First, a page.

Review Summary: No longer the best kept secret in epic doom metal…
…and rightfully so because Sorcerer once again have proven why they are one of the top acts in a genre that when it clicks, boy it delivers. Having taken them 27 years from their formation to release their debut in 2015 – one of the better traditional metal albums of the past 20 years – the Swedish act has since then shown an unexpected prolificacy which fortunately hasn’t impacted the quality of their output.
Having read a couple of reviews for this album, a common misconception among them is that it is not easy to go wrong with epic doom metal. Nevertheless, that doesn’t make justice to either Sorcerer or a number of legends/significant bands ranging from Candlemass and Solstice to Solitude Aeturnus and Scald (check Will of the Gods is Great Power
). It doesn’t make justice to the inspired songwriting and the catchy riffs but most of all, the convincing atmosphere on albums like Nightfall
, New Dark Age
and The Crowning of the Fire King
, because, given the time, this is the appropriate company for the latter.
Sorcerer’s sophomore effort is a highly evocative effort that is cleverly based on great guitar work and accentuated by an amazing vocal performance which borrows elements from Ronnie James Dio. Just listen to Anders Engberg’s vocal lines towards the end of “The Devil’s Incubus” or the way he complements some of the guitar solos/leads and it is textbook Dio. However, Engberg is far from being a copycat as his own tone and approach place him among the best modern “metal” vocalists. Going back to the LP’s atmosphere, the combination of instrumentation and clever use lyrics which are simple yet easily understood and effective, make up for a highly evocative outcome.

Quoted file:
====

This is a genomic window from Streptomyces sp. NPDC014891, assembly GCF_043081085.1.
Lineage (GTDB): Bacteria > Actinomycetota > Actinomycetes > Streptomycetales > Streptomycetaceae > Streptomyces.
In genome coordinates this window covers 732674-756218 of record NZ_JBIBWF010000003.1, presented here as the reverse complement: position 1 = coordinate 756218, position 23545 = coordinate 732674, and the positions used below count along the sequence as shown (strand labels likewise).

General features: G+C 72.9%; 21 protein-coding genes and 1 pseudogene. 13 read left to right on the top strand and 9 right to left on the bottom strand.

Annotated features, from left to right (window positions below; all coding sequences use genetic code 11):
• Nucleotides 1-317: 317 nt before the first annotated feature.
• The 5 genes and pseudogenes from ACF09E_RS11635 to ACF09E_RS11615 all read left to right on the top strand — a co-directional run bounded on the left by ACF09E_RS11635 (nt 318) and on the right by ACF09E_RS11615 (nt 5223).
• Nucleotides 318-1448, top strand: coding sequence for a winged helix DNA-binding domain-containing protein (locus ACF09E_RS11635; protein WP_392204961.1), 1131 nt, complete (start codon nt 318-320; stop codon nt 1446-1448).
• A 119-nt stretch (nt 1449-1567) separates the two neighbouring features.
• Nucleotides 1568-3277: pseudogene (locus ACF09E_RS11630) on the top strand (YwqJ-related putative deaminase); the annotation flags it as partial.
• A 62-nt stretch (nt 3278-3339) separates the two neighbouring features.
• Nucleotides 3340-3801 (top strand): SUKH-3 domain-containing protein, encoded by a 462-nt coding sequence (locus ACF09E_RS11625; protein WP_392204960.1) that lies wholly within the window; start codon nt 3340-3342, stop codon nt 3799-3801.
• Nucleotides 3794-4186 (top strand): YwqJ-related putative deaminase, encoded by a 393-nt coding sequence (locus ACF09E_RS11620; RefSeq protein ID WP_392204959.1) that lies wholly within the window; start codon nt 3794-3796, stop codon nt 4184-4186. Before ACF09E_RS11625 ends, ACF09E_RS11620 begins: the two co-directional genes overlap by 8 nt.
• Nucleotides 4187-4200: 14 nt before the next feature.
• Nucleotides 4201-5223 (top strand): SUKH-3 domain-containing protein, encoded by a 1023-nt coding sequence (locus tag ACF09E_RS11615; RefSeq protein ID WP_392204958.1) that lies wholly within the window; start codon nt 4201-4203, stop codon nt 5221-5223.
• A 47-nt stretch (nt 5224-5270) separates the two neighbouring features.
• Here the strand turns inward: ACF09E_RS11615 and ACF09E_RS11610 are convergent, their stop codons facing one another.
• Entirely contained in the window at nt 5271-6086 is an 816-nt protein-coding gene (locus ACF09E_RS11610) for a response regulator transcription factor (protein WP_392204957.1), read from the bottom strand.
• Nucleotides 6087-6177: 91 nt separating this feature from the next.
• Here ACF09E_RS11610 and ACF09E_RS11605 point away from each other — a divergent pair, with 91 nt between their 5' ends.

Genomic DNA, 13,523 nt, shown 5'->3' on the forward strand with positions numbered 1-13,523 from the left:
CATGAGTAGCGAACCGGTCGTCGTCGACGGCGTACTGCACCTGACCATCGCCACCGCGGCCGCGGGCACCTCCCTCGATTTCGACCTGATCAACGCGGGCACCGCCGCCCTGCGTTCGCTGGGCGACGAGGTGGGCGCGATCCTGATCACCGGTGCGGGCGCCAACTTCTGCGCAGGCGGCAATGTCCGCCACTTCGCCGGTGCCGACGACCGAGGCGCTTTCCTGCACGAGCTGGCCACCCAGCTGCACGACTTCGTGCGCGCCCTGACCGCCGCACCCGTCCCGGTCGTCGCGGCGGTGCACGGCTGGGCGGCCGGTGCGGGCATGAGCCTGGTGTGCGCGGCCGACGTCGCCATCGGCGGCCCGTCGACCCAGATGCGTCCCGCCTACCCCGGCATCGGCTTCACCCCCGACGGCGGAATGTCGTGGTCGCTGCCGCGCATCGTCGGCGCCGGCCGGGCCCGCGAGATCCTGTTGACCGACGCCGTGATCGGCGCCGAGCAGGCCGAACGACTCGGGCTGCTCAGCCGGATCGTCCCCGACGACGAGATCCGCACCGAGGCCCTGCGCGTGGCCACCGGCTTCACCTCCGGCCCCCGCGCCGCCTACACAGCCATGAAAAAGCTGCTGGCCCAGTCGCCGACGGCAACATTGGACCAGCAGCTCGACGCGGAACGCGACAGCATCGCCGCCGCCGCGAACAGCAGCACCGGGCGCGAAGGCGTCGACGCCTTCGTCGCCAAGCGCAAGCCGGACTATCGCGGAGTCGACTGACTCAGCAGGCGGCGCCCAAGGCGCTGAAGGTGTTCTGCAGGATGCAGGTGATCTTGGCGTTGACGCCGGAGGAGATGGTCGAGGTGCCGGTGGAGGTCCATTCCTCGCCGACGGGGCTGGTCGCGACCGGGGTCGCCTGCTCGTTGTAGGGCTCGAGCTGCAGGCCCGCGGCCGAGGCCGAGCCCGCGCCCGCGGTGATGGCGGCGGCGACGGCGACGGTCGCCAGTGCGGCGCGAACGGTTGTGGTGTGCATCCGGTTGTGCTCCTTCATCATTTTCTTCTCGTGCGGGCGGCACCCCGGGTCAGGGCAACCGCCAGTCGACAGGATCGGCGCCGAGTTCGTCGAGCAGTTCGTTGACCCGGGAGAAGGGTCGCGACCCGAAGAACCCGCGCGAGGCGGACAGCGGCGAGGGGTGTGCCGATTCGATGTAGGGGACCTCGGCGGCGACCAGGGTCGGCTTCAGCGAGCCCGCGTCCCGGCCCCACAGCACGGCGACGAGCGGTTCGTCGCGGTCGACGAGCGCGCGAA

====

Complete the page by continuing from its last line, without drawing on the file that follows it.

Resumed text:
Moreover, Sorcerer’s brand of epic doom is based on Leif Edling’s gospel and includes elements of NWOBHM but at its core, it lives and breathes Dio-era Rainbow and Martin-era Sabbath. As a result, The Crowning of the Fire King
is a varied effort which moves from energetic – bearing in mind the genre – cuts such as “Sirens”, “Abandoned by the Gods” or “Crimson Cross” to epics like “Ship of Doom”, the title track and “Unbearable Sorrow”. What makes the album special is the fact that even the longer tracks are not tiresome. This is the result of strong songwriting combined with a colorful vocal approach and infectious leads and solos which owe a lot to ‘70s heavy rock. Sorcerer are not afraid to sacrifice heaviness for melody, so those of you who are fed up with doom metal bands who try to be heavy by playing one goddamn riff with insane amounts of distortion in order to hide their inability to create interesting music, are in for a treat. Kristian Niemann and Peter Hallgren’s riffs at times feel like waves crushing a longship while being melodic and exciting at the same time.
Overall, The Crowning of the Fire King
has the potential to be among your top choices when you are in an epic doom or traditional metal mood. Whether it is a better album than the band’s debut remains to be seen as only time will tell. Personally, I slightly prefer the somewhat heavier approach of In the Shadow of the Inverted Cross
but Sorcerer once again prove why they are one of the premier epic doom acts of all times. Simply put, modern traditional metal cannot get much better.